Cohen arrived at Vanderbilt in 1959 and continued to work on the characterization of EGF and its receptor. The ground-breaking work by Levi-Montalcini and Cohen led to the duo winning the 1986 Nobel Prize in Physiology. Their research on cellular growth factors proved to be fundamental to understanding the development of cancer. From that foundation, more than 85 anti-cancer drugs have been developed. Cohen's work highlights the importance of basic research in creating bedside breakthroughs.
Highly decorated for his scientific achievements, Cohen was elected into the National Academy of Sciences, and was the recipient of the National Medal of Science from Ronald Reagan and the prestigious Lasker Award. He retired from Vanderbilt in 2000.
Henry W. Foster, Jr., MD
Henry W. Foster, Jr., MD, FACOG
A noted physician, surgeon, academician and activist, Foster has dedicated his career to ensuring women and children have access to quality care.
An Arkansas native, Foster completed his bachelor's degree at Morehouse College in Atlanta before returning home to earn his medical degree from the University of Arkansas, where he was the only African-American in his class of 96 medical students. Following graduation in 1958, Foster served as a medical officer in the U.S. Air Force and then completed residency trainings in surgery at Malden Hospital in Boston and obstetrics and gynecology at Meharry Medical College.
For eight years, Foster served as chief of Obstetrics and Gynecology for Tuskegee Institute's John Andrew Hospital. The only OB/GYN in a seven-county region, he and his team delivered more than 17,000 babies and performed more than 1,200 major surgical procedures. During his tenure, he helped significantly reduce infant mortality rates.
Foster returned to Nashville in 1973 as the chair of the Department of Obstetrics and Gynecology for Meharry and would later serve as dean of the School of Medicine. In 1987, Foster unveiled "I Have a Future," an initiative that effectively reduced teen pregnancy and instilled self-belief among disadvantaged teens. The program was accorded one of the nation's Thousand Points of Light Awards by President George H.W. Bush. After serving as a senior advisor to President Bill Clinton's for several years, Foster was his nominee for U.S. Surgeon General.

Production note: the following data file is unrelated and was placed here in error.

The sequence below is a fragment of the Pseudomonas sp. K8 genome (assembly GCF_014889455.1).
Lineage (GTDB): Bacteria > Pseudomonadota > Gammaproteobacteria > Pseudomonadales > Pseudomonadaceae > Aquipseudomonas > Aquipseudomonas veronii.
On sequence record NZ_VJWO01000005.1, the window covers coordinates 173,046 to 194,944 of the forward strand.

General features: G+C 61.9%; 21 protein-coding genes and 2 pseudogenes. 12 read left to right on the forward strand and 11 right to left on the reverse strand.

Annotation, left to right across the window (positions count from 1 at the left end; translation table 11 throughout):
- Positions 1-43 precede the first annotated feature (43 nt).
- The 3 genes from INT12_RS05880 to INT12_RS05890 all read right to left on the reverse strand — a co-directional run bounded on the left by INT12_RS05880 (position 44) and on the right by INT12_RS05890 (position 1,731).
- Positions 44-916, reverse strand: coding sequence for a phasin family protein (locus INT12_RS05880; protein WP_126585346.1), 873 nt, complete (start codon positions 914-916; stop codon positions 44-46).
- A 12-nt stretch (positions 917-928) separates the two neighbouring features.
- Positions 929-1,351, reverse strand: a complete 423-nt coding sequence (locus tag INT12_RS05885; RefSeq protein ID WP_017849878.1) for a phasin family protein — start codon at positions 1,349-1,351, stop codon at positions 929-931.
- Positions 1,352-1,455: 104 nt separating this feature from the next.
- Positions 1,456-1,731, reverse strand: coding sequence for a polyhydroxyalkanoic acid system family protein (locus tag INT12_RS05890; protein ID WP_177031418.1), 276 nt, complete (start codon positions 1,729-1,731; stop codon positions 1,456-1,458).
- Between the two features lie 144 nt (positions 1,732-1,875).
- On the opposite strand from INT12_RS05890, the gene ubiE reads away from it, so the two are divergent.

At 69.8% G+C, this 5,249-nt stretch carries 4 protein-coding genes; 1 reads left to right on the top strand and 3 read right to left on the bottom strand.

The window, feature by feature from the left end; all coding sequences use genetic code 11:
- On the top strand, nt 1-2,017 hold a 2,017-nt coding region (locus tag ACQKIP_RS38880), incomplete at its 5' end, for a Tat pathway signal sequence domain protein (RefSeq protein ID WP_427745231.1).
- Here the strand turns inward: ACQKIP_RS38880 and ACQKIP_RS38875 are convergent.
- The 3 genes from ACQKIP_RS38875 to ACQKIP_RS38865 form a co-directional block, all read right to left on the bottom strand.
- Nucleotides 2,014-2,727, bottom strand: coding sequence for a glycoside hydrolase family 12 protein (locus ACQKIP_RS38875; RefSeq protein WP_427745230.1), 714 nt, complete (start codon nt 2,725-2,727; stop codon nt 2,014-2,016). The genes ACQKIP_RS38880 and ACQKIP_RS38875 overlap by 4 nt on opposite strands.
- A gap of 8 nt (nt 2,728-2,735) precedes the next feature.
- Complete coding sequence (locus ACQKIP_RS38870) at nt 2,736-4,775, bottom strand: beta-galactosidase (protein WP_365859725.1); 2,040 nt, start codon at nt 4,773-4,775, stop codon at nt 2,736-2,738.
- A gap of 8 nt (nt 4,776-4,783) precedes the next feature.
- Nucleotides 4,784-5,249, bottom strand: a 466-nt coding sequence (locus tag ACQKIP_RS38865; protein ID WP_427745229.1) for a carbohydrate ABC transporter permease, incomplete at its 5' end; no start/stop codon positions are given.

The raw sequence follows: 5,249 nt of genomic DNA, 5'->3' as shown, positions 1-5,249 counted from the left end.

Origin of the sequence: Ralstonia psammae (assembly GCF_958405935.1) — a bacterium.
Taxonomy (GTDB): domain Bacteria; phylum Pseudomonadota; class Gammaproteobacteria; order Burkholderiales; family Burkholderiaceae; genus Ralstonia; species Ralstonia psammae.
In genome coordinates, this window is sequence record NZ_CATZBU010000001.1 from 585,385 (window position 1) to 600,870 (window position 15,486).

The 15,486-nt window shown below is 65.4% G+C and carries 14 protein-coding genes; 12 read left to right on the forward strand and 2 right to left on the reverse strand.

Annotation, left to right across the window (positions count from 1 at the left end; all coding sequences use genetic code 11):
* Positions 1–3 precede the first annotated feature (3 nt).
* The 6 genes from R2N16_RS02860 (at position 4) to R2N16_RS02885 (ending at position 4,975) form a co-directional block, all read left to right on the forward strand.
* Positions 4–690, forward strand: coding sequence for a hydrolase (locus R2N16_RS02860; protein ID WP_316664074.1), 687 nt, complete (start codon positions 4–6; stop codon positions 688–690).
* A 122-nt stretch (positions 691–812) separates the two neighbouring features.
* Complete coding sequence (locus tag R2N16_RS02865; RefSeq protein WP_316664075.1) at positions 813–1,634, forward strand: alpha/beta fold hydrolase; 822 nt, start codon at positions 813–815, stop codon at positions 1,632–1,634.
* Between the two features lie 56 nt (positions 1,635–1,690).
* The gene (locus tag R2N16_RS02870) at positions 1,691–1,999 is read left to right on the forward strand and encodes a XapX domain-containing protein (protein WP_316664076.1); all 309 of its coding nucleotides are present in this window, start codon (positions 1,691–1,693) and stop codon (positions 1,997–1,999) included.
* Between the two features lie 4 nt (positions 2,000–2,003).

An elected member of the National Academy of Medicine, Foster, who is also a clinical professor at Vanderbilt, is widely published and speaks around the globe about his advocacy on behalf of disadvantaged populations.
Frank S. Groner
Frank S. Groner, LLD (posthumously)
Groner, a Texas native and Baylor graduate, spent almost 50 years as a healthcare executive. After serving as CEO of Southern Baptist Hospital in New Orleans, he assumed the leadership of Baptist Memorial Hospital in Memphis in 1946 at the age of 34 and transformed the organization into a health system of national prominence.
Under his leadership, Baptist Memorial grew from 500 beds to more than 2,000. He pioneered numerous hospital trends, including building a major addition with almost all private rooms ... highly unusual for 1953 ... and putting televisions in the rooms for patients.
During his influential career, Groner served as chairman of the American College of Health Care Executives and the American Hospital Association. He won the prestigious Justin Ford Kimball Award in 1964, the Distinguished Service Award from the AHA in 1966, and the Gold Medal Award from the American College of Hospital Administrators in 1988. In addition, Groner was recognized by his alma mater with the Distinguished Alumnus award in 1983.
Groner was also a committed mentor and firm believer in education. He endowed a professorship at Baylor and created the Frank S. Groner Fellowship in Health Administration at Baptist Memorial Health Care Corporation. More than 70 healthcare executives launched their careers through the program.